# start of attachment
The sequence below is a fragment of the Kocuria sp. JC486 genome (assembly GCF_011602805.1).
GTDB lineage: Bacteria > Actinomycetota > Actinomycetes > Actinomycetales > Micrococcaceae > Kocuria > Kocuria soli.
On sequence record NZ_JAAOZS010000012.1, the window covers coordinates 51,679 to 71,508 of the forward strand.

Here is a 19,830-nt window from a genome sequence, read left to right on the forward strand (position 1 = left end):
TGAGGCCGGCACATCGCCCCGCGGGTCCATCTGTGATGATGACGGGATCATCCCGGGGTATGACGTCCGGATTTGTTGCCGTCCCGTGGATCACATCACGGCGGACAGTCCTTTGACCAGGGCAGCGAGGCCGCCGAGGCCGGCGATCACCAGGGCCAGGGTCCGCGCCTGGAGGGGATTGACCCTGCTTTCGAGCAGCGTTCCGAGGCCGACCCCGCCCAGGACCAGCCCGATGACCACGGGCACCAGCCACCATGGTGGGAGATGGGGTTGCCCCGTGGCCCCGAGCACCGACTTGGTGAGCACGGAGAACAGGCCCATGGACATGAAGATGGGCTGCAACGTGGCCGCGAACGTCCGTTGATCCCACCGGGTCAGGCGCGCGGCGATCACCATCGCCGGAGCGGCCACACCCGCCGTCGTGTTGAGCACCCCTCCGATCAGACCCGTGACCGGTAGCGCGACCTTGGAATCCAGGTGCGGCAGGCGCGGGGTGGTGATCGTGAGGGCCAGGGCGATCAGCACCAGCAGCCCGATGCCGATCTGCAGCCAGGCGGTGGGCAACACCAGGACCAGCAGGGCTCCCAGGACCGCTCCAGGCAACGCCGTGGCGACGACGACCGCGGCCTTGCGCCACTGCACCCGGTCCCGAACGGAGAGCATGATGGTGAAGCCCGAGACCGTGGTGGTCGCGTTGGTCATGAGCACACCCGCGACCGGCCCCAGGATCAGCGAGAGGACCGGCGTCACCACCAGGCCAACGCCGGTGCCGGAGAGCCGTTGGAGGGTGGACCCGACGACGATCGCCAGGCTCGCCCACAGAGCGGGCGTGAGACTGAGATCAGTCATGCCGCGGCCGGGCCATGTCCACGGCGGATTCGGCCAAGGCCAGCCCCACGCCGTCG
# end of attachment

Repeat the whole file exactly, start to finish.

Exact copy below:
The sequence below is a fragment of the Kocuria sp. JC486 genome (assembly GCF_011602805.1).
GTDB lineage: Bacteria > Actinomycetota > Actinomycetes > Actinomycetales > Micrococcaceae > Kocuria > Kocuria soli.
On sequence record NZ_JAAOZS010000012.1, the window covers coordinates 51,679 to 71,508 of the forward strand.

Here is a 19,830-nt window from a genome sequence, read left to right on the forward strand (position 1 = left end):
TGAGGCCGGCACATCGCCCCGCGGGTCCATCTGTGATGATGACGGGATCATCCCGGGGTATGACGTCCGGATTTGTTGCCGTCCCGTGGATCACATCACGGCGGACAGTCCTTTGACCAGGGCAGCGAGGCCGCCGAGGCCGGCGATCACCAGGGCCAGGGTCCGCGCCTGGAGGGGATTGACCCTGCTTTCGAGCAGCGTTCCGAGGCCGACCCCGCCCAGGACCAGCCCGATGACCACGGGCACCAGCCACCATGGTGGGAGATGGGGTTGCCCCGTGGCCCCGAGCACCGACTTGGTGAGCACGGAGAACAGGCCCATGGACATGAAGATGGGCTGCAACGTGGCCGCGAACGTCCGTTGATCCCACCGGGTCAGGCGCGCGGCGATCACCATCGCCGGAGCGGCCACACCCGCCGTCGTGTTGAGCACCCCTCCGATCAGACCCGTGACCGGTAGCGCGACCTTGGAATCCAGGTGCGGCAGGCGCGGGGTGGTGATCGTGAGGGCCAGGGCGATCAGCACCAGCAGCCCGATGCCGATCTGCAGCCAGGCGGTGGGCAACACCAGGACCAGCAGGGCTCCCAGGACCGCTCCAGGCAACGCCGTGGCGACGACGACCGCGGCCTTGCGCCACTGCACCCGGTCCCGAACGGAGAGCATGATGGTGAAGCCCGAGACCGTGGTGGTCGCGTTGGTCATGAGCACACCCGCGACCGGCCCCAGGATCAGCGAGAGGACCGGCGTCACCACCAGGCCAACGCCGGTGCCGGAGAGCCGTTGGAGGGTGGACCCGACGACGATCGCCAGGCTCGCCCACAGAGCGGGCGTGAGACTGAGATCAGTCATGCCGCGGCCGGGCCATGTCCACGGCGGATTCGGCCAAGGCCAGCCCCACGCCGTCG